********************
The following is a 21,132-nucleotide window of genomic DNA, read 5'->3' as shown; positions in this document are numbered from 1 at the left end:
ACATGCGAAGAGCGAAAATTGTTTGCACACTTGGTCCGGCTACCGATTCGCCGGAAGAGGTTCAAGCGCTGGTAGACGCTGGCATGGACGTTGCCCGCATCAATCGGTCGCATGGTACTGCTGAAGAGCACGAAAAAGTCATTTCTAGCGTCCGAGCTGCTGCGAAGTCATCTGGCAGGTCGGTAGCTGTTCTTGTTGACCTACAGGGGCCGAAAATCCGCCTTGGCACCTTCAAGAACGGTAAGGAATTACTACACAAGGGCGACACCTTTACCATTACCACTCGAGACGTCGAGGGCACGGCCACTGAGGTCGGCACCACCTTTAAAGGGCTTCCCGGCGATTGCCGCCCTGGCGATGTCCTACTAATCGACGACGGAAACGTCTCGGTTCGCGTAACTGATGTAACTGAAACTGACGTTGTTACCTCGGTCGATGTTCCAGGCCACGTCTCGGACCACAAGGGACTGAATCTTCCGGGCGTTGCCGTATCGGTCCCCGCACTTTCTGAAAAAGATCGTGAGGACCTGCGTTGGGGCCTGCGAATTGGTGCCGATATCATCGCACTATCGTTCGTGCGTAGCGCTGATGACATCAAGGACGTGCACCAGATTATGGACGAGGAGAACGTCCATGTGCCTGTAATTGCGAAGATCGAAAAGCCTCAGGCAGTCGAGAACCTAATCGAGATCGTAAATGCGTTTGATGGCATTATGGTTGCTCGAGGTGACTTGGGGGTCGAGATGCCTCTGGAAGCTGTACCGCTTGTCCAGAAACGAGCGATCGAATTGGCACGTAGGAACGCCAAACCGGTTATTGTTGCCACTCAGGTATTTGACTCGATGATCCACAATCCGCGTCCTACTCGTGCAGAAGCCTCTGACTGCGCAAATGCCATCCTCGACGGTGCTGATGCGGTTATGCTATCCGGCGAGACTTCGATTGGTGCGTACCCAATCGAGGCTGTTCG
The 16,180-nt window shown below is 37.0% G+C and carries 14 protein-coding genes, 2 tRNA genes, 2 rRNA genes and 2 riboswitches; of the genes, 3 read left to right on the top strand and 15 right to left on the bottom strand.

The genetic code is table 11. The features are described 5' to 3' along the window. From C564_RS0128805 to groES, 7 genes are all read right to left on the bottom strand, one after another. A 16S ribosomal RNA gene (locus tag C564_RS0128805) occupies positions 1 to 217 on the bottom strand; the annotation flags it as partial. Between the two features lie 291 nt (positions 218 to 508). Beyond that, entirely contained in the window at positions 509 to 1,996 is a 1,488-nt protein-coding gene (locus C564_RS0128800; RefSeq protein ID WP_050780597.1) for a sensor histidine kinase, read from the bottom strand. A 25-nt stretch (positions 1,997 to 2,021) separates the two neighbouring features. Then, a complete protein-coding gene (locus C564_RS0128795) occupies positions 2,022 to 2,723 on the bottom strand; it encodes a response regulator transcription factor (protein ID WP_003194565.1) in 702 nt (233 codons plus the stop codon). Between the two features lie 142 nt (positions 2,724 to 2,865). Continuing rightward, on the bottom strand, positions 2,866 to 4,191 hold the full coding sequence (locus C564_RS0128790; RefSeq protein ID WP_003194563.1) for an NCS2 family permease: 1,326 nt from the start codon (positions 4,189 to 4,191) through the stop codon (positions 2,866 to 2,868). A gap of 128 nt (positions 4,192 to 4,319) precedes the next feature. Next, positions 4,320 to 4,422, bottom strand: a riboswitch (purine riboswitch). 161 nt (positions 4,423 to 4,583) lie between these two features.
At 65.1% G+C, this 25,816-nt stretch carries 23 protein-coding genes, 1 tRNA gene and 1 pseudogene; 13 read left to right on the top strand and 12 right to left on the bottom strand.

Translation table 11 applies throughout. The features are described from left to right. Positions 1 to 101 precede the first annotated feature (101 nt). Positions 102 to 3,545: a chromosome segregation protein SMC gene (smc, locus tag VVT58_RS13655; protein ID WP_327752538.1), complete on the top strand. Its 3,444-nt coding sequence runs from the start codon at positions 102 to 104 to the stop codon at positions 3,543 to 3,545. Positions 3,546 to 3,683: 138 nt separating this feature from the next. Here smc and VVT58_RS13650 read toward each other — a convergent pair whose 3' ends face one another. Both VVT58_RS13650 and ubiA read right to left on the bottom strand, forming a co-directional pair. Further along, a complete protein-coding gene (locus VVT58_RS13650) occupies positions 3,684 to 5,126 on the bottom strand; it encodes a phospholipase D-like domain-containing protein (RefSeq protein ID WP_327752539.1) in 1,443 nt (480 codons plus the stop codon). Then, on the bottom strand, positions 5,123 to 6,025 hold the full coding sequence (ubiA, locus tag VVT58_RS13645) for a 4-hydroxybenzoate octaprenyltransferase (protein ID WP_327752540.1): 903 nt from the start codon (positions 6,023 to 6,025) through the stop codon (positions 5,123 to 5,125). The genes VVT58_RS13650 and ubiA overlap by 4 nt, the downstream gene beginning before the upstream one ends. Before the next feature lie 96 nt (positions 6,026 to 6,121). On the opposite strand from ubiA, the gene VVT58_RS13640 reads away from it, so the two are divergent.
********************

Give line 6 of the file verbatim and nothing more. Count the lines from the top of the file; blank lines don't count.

Translation table 11 applies throughout. The features are described from left to right. Positions 1 to 101 precede the first annotated feature (101 nt). Positions 102 to 3,545: a chromosome segregation protein SMC gene (smc, locus tag VVT58_RS13655; protein ID WP_327752538.1), complete on the top strand. Its 3,444-nt coding sequence runs from the start codon at positions 102 to 104 to the stop codon at positions 3,543 to 3,545. Positions 3,546 to 3,683: 138 nt separating this feature from the next. Here smc and VVT58_RS13650 read toward each other — a convergent pair whose 3' ends face one another. Both VVT58_RS13650 and ubiA read right to left on the bottom strand, forming a co-directional pair. Further along, a complete protein-coding gene (locus VVT58_RS13650) occupies positions 3,684 to 5,126 on the bottom strand; it encodes a phospholipase D-like domain-containing protein (RefSeq protein ID WP_327752539.1) in 1,443 nt (480 codons plus the stop codon). Then, on the bottom strand, positions 5,123 to 6,025 hold the full coding sequence (ubiA, locus tag VVT58_RS13645) for a 4-hydroxybenzoate octaprenyltransferase (protein ID WP_327752540.1): 903 nt from the start codon (positions 6,023 to 6,025) through the stop codon (positions 5,123 to 5,125). The genes VVT58_RS13650 and ubiA overlap by 4 nt, the downstream gene beginning before the upstream one ends. Before the next feature lie 96 nt (positions 6,026 to 6,121). On the opposite strand from ubiA, the gene VVT58_RS13640 reads away from it, so the two are divergent.